Holland March (Gosling) is an above average private investigator who is only mediocre at just about everything else in life, including being a parent. Jackson Healy (Crowe) is "muscle for hire", who typically likes his work and not much else. When Porn Star Misty Mountains (Murielle Telio; The DUFF) ends up dead, Amelia Kuttner (Margaret Qualley; The Leftovers) hires Healy to threaten March to stop following her, even though March was hired to find Kuttner.
All seems fine until Kuttner, who happens to be the Mayor's (Kim Bassinger; L.A. Confidential) daughter, disappears, and suddenly, Healy and March find themselves as reluctant partners to solve the mystery of who killed Misty, a Porn Director and, now, wants to kill Kuttner. Their investigation takes them to not only the seedy underworld, but also the Mayor's Mansion while they unravel the whodunit.
There are so many things right with this film, from Black's writing and directing to a top notch cast. Gosling and Crowe are a great team who make all their scenes seem effortless. Casting them was, once again, Black's genius at work. Maybe even more genius was getting Angourie Rice (Coping) to play March's daughter, Holly. Rice is a scene stealer, for sure, and goes toe to toe with the veteran actors.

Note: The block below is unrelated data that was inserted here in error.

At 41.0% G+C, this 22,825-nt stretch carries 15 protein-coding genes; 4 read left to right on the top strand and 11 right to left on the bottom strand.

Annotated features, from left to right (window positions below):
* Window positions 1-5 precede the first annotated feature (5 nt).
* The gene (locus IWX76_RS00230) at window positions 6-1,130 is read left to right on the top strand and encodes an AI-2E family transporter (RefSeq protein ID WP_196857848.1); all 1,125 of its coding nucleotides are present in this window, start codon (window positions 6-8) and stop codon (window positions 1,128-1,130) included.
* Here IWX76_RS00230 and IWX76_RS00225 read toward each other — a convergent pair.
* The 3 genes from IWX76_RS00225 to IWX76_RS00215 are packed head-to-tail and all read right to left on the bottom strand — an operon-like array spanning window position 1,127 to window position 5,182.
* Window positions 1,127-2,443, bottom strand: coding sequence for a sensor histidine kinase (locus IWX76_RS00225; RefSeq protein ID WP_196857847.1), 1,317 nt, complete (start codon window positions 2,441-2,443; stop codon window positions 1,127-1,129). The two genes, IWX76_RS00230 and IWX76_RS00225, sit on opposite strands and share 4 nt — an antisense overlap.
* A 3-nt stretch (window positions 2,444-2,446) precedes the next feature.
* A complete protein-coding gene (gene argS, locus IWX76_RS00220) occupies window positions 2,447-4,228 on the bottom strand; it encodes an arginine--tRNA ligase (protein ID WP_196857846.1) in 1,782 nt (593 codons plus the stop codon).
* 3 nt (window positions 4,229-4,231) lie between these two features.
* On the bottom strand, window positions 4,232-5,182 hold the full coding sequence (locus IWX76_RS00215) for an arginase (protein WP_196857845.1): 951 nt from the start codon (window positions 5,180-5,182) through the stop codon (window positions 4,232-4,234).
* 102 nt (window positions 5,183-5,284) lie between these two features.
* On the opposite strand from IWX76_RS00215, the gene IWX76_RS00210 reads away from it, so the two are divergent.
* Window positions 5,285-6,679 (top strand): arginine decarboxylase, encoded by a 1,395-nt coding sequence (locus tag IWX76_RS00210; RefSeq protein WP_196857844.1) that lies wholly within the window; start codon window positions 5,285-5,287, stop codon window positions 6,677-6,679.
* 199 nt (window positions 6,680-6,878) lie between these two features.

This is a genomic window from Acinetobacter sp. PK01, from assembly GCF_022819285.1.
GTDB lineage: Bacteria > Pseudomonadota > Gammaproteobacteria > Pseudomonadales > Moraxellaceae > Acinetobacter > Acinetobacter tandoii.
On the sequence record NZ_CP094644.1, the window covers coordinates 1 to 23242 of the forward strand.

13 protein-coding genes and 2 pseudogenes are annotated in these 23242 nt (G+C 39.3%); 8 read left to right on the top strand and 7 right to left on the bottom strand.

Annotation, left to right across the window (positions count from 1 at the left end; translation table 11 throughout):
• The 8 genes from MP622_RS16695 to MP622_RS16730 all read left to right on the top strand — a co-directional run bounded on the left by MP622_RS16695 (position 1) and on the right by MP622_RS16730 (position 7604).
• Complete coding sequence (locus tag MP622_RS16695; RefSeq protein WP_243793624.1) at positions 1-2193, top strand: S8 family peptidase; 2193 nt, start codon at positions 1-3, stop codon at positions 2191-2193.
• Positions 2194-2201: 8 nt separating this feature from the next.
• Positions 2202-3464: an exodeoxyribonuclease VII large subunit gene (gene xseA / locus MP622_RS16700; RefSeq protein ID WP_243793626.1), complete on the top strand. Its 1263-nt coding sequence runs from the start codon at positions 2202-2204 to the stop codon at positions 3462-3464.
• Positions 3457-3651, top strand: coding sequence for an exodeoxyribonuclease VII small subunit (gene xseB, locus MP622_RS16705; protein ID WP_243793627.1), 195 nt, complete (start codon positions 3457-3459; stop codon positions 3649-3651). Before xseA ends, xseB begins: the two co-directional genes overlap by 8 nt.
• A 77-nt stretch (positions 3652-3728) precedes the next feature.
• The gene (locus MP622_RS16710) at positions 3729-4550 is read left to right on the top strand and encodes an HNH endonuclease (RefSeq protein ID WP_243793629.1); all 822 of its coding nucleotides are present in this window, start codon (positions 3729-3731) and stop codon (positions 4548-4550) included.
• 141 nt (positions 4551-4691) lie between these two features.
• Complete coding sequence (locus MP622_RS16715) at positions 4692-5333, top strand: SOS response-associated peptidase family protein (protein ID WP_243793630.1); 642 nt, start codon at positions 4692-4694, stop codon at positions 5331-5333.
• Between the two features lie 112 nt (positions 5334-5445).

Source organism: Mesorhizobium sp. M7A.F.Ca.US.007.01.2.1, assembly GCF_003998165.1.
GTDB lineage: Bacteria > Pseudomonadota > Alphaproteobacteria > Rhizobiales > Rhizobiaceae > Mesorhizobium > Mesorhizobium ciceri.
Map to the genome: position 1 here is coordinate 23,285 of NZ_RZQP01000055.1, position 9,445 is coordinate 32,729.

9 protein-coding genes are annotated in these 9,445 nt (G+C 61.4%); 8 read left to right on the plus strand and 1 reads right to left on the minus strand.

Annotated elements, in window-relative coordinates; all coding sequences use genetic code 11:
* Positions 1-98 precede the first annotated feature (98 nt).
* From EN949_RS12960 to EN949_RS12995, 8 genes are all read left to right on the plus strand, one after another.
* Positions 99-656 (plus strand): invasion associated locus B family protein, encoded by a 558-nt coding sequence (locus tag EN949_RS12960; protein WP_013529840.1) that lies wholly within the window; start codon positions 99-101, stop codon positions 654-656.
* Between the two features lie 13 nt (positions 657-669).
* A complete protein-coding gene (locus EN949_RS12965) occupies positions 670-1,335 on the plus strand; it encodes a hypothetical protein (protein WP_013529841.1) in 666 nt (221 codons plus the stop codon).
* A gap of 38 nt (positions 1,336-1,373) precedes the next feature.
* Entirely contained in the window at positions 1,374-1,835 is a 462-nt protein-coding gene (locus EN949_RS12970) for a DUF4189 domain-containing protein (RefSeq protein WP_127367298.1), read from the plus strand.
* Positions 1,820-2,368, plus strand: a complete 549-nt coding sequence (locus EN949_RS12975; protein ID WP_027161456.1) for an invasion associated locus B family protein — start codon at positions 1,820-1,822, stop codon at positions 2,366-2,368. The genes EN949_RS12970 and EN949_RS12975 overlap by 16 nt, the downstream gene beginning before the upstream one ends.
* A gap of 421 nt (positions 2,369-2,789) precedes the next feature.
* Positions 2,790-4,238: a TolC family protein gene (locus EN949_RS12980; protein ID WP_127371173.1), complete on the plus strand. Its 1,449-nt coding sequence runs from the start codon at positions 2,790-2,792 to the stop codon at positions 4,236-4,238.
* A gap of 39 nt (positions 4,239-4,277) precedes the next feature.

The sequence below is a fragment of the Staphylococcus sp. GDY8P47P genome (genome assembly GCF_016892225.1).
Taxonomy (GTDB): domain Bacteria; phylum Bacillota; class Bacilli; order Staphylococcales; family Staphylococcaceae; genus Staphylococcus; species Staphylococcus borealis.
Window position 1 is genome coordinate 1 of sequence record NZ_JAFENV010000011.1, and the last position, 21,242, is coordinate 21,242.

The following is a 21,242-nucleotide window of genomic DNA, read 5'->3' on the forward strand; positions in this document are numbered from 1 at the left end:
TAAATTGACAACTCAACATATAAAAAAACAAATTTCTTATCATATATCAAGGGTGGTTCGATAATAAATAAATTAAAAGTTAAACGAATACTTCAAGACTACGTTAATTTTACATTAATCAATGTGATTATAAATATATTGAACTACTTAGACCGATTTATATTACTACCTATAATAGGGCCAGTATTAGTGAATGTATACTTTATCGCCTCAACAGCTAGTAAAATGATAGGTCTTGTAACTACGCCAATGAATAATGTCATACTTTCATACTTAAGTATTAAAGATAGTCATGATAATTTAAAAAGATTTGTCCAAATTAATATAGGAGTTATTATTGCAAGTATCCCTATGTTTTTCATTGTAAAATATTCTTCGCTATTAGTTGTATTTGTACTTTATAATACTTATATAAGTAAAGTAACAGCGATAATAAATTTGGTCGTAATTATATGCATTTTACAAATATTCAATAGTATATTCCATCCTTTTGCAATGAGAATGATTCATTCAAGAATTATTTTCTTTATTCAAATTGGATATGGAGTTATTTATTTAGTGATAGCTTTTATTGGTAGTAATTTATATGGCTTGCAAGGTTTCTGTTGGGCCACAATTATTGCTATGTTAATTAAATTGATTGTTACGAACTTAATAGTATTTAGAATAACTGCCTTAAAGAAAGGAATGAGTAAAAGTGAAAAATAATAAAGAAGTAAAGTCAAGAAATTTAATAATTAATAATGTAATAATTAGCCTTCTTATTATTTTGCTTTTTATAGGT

The Blu-ray is encoded in 1080p AVC with an outstanding picture. Blacks are spot on, details are sharp and crisp, and the 70's color palette chosen for the film truly shines through. The audio encoded in lossless DTS-HD MA is on par with most releases these days. At times, the dialog is a bit muted; however, the action scenes truly give your home theater sound system a work out.
The Blu-ray only offers two extras that are both fairly disappointing. Always Bet on Black is basically a love letter to Shane Black with cast and crew gushing over his many talents as a writer and Director. While deserved, one can't help but wonder if Black simply didn't just put the featurette on the disk in order to boost his own ego. The second one is a six minute behind the scenes look at the making The Nice Guys called Worst. Detectives. Ever. Making The Nice Guys. In it, Black and the cast discuss each other, their characters and the intricacies of filming the fight scenes. Neither extra is very long or earth shattering, so feel free to skip them.
Shane Black is once again on top of his game and proves why he is a Hollywood powerhouse. With a great cast, an interesting plot, and a unique eye for detail, he manages to take a movie set in the 70s and make it appealing for 2016.